Unlike restaurants, which require you to staff a dining room and supply a kitchen whether or not you are busy, catering businesses allow you to tailor your staffing and food purchases relative to the number of events you have scheduled. As a result, catering businesses tend to have lower food and labor costs -- and therefore higher profit margins -- than restaurants. A typical catering company earns a profit of 10 to 12 percent, as opposed to the four to seven percent profit typical of restaurants.
The food costs for a typical catering business should total between 27 and 29 percent of gross sales. An event that generates $1,000 in revenue should incur between $270 and $290 in food costs. Food purchasing for a catering business offers the advantage of working with a set menu and purchasing for a specific number of guests. But purchasing food for a catering business can be tricky because menus tend to be tailored to the needs of individual clients, making it problematic to buy ingredients in bulk.
Labor costs for a typical catering business should be between 16 and 17 percent of gross sales, so it should cost $160 to $170 to prepare the menu for a catering job that generates $1,000 in revenue. Because many catering jobs such as weddings occur at irregular intervals, a caterer must decide whether to keep employees on staff or contract with a temp agency. Keeping a regular staff may increase labor costs by establishing an employment relationship in which you need to provide enough hours to make the arrangement worthwhile to your employees. But working with temporary workers can be inefficient if they are unfamiliar with your routines.
In addition to food and labor costs, a catering business will likely have to pay rent on a commercial kitchen. Established caterers usually have kitchens of their own, while beginning caterers are more likely to rent space in a shared kitchen facility. Either way, overhead costs for rent and utilities should total about 9 percent of a caterer's gross revenue. Caterers also incur expenses for equipment such as chafing dishes and hot-holding boxes, vehicle expenses, interest expense on business loans, insurance and advertising.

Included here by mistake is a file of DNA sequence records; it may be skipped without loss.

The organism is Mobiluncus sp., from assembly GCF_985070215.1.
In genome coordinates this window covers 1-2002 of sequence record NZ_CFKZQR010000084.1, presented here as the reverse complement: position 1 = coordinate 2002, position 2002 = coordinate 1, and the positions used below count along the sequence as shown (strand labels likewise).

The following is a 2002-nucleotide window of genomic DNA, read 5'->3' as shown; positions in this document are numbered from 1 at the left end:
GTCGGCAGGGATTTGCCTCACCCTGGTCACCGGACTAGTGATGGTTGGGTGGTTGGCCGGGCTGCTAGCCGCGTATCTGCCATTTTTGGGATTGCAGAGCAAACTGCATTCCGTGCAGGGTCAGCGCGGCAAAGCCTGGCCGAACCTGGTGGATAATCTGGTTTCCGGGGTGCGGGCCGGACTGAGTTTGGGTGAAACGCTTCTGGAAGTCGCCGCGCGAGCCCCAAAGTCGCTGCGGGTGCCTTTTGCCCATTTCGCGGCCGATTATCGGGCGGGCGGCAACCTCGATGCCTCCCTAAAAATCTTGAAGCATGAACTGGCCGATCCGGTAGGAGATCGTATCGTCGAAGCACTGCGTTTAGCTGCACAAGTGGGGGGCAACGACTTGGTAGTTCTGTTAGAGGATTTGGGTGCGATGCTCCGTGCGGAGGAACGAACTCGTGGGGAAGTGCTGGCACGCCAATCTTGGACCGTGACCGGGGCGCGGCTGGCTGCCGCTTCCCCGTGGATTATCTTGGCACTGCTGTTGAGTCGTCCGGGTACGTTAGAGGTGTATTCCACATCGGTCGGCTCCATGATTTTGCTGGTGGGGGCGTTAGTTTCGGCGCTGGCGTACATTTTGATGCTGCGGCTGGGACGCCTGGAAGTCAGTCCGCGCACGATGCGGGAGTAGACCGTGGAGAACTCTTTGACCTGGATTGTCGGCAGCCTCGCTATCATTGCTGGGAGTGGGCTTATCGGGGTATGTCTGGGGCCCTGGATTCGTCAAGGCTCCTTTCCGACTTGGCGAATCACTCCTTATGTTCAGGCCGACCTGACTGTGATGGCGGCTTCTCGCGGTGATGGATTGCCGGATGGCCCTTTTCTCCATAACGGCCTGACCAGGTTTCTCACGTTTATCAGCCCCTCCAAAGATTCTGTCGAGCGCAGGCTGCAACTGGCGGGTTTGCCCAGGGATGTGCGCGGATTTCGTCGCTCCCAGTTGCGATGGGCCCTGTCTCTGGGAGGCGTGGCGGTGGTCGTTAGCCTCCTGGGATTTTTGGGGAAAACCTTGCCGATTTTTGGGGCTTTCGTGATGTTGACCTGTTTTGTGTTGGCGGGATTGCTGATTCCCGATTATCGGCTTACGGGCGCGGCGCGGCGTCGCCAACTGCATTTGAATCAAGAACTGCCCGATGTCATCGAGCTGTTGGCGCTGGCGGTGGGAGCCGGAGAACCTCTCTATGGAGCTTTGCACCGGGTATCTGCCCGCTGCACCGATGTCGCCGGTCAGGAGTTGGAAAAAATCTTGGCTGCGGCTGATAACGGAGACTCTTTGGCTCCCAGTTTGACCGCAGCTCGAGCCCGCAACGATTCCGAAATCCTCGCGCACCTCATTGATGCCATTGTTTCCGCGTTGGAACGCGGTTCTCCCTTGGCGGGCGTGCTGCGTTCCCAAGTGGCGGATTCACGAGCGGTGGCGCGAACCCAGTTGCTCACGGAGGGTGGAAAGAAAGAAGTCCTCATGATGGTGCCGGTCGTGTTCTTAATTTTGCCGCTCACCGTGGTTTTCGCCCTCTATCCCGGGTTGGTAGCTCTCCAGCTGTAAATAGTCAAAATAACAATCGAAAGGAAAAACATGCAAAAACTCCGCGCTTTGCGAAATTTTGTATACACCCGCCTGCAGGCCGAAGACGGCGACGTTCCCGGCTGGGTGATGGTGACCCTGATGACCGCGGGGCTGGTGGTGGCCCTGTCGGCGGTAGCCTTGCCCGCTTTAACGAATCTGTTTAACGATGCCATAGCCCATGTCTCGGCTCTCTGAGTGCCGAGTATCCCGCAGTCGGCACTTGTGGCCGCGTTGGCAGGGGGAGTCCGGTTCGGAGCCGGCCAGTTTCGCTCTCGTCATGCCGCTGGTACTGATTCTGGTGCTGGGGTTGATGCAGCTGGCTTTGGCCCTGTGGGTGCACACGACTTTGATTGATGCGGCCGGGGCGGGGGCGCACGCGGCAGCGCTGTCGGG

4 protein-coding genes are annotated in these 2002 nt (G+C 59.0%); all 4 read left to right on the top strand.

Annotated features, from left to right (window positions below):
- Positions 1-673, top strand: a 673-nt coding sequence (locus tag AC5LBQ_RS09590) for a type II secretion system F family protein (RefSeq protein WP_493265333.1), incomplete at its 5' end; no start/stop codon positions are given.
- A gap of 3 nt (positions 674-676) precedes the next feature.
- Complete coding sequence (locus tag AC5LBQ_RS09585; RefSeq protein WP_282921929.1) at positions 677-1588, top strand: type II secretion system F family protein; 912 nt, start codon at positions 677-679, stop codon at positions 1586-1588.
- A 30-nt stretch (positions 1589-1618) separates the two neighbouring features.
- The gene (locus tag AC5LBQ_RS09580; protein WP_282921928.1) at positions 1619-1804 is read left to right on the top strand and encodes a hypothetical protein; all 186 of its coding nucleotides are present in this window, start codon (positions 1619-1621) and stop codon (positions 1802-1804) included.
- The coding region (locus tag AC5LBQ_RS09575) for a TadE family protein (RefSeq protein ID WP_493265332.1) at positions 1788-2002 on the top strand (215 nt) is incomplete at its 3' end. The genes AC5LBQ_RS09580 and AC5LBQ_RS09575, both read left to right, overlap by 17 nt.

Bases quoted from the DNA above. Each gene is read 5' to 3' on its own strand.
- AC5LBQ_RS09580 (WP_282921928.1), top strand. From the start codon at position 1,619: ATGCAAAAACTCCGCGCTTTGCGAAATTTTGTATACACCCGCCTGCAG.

Some types of catering businesses incur higher costs than others do in particular categories. For example, a caterer specializing in fancy meals with themes and elaborate decorations will spend more on accessories, while a caterer who uses premium ingredients may incur especially high food costs. If a particular type of expense exceeds the industry average, a caterer should find ways to lower costs in a different area such as labor if her business is to succeed.
Devra Gartenstein founded her first food business in 1987. In 2013 she transformed her most recent venture, a farmers market concession and catering company, into a worker-owned cooperative. She does one-on-one mentoring and consulting focused on entrepreneurship and practical business skills.